The ideal solution is to take the most iodine we can without causing deterioration of the laboratory values. Before taking any iodine it is important to make sure that our selenium level is in order (and preferably our magnesium and vitamin C levels, as well). If we do not often consume food rich in selenium (liver, all kinds of saltwater fish/seafood and mustard are good sources of selenium), then we should take 200 mcg of selenium for 2 to 4 weeks, e.g. in form of selenium yeast. And we should also take at least 2000 mg vitamin C each day (well distributed throughout the day) + well absorbing magnesium compound (e.g. in form of Mg-lactate/biscyglinate/ascorbate/orotate) equal to 200 to 400 mg elementary magnesium. After this, we can safely take 225 mcg iodine, which quantity can even be increased later. After starting to take iodine, selenium intake can be reduced to 100 to 120 mcg (there is typically 50 to 100 mcg of it even in food not rich in selenium). It is important that everyone suffering from a disease of the thyroid gland - or people whose thyroid gland has been removed - should consume at least 225 mcg iodine each day. In case, if - despite optimizing selenium level - any of the values become worse as a result of taking iodine (the chances for that are rather slim), then stopping gluten intake will probably solve the problem. If it would not, then avoiding legumes, food containing Neu5gc (mammals), or food belonging to the potato family (i.e. auto-immune protocol nutrition, AIP) will surely solve the problem.

Iodine for pregnant women?

It is especially important that even a very slight iodine deficit could reduce the expected IQ level of the child by 8 to 16 points. Severe iodine deficit could even lead to cretinism (Congenital iodine-deficiency syndrome). In addition, the child’s ADHD risk is further increased, if the mother suffers from iodine deficit during pregnancy and/or breastfeeding. Still, many doctors prohibit taking iodine even for pregnant women suffering from thyroid gland disease. In this case, too, the selenium level has to be optimized first, and only then the iodine supplementation can be started.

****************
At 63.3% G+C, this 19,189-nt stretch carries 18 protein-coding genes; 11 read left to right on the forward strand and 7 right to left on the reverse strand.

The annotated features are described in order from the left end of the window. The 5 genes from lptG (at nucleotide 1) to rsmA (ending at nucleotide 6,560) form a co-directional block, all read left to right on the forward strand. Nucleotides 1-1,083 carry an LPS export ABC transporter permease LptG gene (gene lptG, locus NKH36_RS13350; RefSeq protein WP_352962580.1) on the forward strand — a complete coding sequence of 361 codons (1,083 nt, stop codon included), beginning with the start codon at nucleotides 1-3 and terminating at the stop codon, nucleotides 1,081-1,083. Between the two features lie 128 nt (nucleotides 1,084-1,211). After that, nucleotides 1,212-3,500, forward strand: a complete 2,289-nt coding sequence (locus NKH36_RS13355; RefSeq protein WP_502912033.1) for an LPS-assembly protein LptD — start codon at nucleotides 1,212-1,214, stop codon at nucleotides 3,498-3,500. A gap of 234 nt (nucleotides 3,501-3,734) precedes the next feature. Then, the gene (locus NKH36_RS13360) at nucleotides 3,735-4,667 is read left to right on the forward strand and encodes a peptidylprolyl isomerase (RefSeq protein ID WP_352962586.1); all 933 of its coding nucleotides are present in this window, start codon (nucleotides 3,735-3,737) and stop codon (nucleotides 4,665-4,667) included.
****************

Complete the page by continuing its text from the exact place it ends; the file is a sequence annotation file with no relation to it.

That is why we added 225 mcg iodine to our GAL and GAL+ Prenatal, as well as to GAL and GAL+ Multivitamin products, because - provided that the selenium level is adequate - it very rarely causes problems, even in case of severe autoimmune thyroid gland disease, but on a long term, it is sufficient to ensure optimal iodine level.

The selenium level is 120 mcg instead of 200 mcg, because taking 200 mcg on the long run (let alone the selenium contained in the food we eat) may result in excessive selenium level that is beyond the optimal, and may also cause problems. (120 mcg of selenium of the forms we use is abundantly enough, as it originates partly from methyl-l-selenocysteine and methyl-l-selenoglutation; these are more active forms, with higher tolerance and better absorption).
For those who want to go deeper into the topic of iodine, I recommend books of Dr David Brownstein, Dr Jeffrey Dach, Dr Guy E. Abraham, the works and research of Dr Jorge Flechas, as well as the book The Iodine Crisis recently released.

Furthermore:
https://jeffreydachmd.com/hashimotos-selenium-and-iodine-part-two/
Dr. Jorge Flechas: AutoimmuneThyroiditis and IodineTherapy. Journal of RestorativeMedicine. 2013.
https://www.bmj.com/content/352/bmj.i941/rr-2